It also has quercetin, gallic acid, and limonene that contribute to star anise’s antioxidant and anti-microbial properties.
Star Anise Benefits
Why should you include star anise in your diet? It’s because of these benefits:
Rich in Antioxidants
Keep in mind that antioxidants are substances that prevent free radicals inside the body. Apart from serving as your first line of defense, it also combats oxidative stress, which is crucial in preventing the progression of chronic diseases.
Because of its antioxidant properties, some are suggesting that this spice could be effective against cancer cells. One animal study showed that it helped reduce oxidative stress and tumor burden.
Despite this, there are limited studies showing how effective star anise is against cancer.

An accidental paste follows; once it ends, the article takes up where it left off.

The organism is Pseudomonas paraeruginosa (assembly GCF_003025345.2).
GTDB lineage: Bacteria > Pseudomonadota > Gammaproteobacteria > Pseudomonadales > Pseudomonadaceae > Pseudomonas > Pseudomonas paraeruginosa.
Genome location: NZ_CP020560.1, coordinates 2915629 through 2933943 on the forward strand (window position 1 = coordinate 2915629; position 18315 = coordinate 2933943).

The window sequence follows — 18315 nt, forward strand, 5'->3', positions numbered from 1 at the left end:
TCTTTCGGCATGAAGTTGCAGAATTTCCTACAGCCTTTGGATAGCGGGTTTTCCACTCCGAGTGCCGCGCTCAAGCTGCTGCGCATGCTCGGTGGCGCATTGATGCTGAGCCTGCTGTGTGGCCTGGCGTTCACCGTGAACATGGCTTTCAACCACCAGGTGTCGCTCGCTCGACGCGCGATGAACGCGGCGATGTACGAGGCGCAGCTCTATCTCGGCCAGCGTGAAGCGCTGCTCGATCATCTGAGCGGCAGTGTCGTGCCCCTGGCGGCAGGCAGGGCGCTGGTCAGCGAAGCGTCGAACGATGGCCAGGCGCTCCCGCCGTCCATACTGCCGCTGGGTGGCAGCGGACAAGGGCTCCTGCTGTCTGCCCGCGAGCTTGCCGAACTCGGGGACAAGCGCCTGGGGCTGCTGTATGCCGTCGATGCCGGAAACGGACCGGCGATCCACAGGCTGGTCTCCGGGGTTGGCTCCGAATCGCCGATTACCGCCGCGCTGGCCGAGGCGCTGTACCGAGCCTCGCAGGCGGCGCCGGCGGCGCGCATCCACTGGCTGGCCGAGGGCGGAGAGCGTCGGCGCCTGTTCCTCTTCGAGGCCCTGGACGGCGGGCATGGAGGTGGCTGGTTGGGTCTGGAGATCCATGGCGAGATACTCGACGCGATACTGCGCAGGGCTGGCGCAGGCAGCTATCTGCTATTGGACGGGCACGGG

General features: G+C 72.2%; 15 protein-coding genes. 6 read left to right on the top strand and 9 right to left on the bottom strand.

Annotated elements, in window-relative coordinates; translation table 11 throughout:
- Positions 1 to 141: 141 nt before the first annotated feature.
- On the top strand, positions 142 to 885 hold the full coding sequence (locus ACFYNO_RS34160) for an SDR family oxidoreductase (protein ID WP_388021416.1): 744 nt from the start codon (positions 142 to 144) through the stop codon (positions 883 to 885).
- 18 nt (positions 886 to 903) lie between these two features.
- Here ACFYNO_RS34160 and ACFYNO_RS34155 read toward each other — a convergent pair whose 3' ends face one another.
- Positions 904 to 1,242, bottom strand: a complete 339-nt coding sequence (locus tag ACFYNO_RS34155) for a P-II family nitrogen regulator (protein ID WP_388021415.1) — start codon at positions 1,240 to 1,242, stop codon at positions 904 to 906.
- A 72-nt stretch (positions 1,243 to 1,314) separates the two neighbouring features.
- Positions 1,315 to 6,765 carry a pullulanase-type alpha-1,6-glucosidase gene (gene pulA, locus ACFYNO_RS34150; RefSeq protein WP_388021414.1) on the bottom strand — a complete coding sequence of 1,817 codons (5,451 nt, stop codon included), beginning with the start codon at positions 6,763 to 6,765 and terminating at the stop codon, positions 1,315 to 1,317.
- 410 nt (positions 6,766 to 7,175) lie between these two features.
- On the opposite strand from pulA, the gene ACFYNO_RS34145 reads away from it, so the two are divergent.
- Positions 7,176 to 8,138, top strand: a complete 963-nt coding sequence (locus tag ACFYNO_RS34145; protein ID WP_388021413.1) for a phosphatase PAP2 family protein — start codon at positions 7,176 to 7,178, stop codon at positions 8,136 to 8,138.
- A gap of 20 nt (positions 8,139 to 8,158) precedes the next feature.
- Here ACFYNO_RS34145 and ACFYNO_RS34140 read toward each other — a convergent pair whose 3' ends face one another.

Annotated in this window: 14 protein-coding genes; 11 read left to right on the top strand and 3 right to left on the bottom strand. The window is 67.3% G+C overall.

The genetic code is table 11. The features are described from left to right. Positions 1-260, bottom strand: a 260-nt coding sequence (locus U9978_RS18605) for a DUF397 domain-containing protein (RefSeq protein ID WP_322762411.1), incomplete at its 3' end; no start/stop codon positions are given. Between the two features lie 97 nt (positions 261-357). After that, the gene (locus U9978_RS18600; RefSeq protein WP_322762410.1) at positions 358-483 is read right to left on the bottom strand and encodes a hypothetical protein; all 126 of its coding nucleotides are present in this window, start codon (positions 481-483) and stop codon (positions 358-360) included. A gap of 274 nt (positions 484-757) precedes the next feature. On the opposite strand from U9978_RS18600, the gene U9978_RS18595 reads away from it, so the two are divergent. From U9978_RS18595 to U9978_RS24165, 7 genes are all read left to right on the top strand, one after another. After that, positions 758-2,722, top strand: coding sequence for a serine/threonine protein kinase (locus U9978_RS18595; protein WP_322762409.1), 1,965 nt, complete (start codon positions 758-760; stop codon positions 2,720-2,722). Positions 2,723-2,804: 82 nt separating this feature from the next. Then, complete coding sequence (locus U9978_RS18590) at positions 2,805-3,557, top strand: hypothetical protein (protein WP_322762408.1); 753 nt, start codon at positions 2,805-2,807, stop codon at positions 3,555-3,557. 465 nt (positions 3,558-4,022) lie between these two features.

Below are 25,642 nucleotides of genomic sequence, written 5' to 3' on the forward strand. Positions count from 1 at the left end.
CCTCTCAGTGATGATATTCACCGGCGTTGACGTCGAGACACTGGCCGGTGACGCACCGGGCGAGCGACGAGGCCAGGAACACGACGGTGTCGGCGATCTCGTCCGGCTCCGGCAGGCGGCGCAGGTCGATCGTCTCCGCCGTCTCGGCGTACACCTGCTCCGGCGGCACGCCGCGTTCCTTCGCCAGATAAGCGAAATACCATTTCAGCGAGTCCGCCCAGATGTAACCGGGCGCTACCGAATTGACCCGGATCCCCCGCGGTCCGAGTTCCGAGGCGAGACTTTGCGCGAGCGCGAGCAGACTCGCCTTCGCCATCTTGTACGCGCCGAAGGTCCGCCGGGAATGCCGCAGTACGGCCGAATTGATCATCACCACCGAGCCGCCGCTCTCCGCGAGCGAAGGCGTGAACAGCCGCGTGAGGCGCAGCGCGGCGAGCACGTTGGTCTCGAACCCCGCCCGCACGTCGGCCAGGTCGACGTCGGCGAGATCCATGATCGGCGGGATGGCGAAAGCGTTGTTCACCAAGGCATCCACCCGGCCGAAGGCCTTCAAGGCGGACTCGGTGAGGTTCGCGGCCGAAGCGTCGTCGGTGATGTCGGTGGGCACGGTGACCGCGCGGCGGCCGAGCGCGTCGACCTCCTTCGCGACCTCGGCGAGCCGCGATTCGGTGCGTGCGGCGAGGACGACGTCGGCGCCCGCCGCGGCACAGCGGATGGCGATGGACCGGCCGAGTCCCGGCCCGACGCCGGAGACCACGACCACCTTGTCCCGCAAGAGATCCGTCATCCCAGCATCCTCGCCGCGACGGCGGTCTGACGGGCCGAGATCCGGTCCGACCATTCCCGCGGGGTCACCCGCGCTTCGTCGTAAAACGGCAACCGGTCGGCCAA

Gets Rid of Bacteria
Star anise is also known for its antibacterial properties. Based on a 2002 study published in Psychotherapy Research, these properties are helpful in protecting you against harmful strains of bacteria.
Another study published in Bioengineered showed that star anise extract could potentially block the growth of E. coli bacteria. In another study, researchers found out that antibacterial properties of star anise could fight against 67 strains of antibiotic-resistant bacteria. This could potentially open doors for the development of antibiotic medications.
Star anise could help the body get rid of bacteria. This follows that it could offer protection against fungal infections, right?
The answer is yes.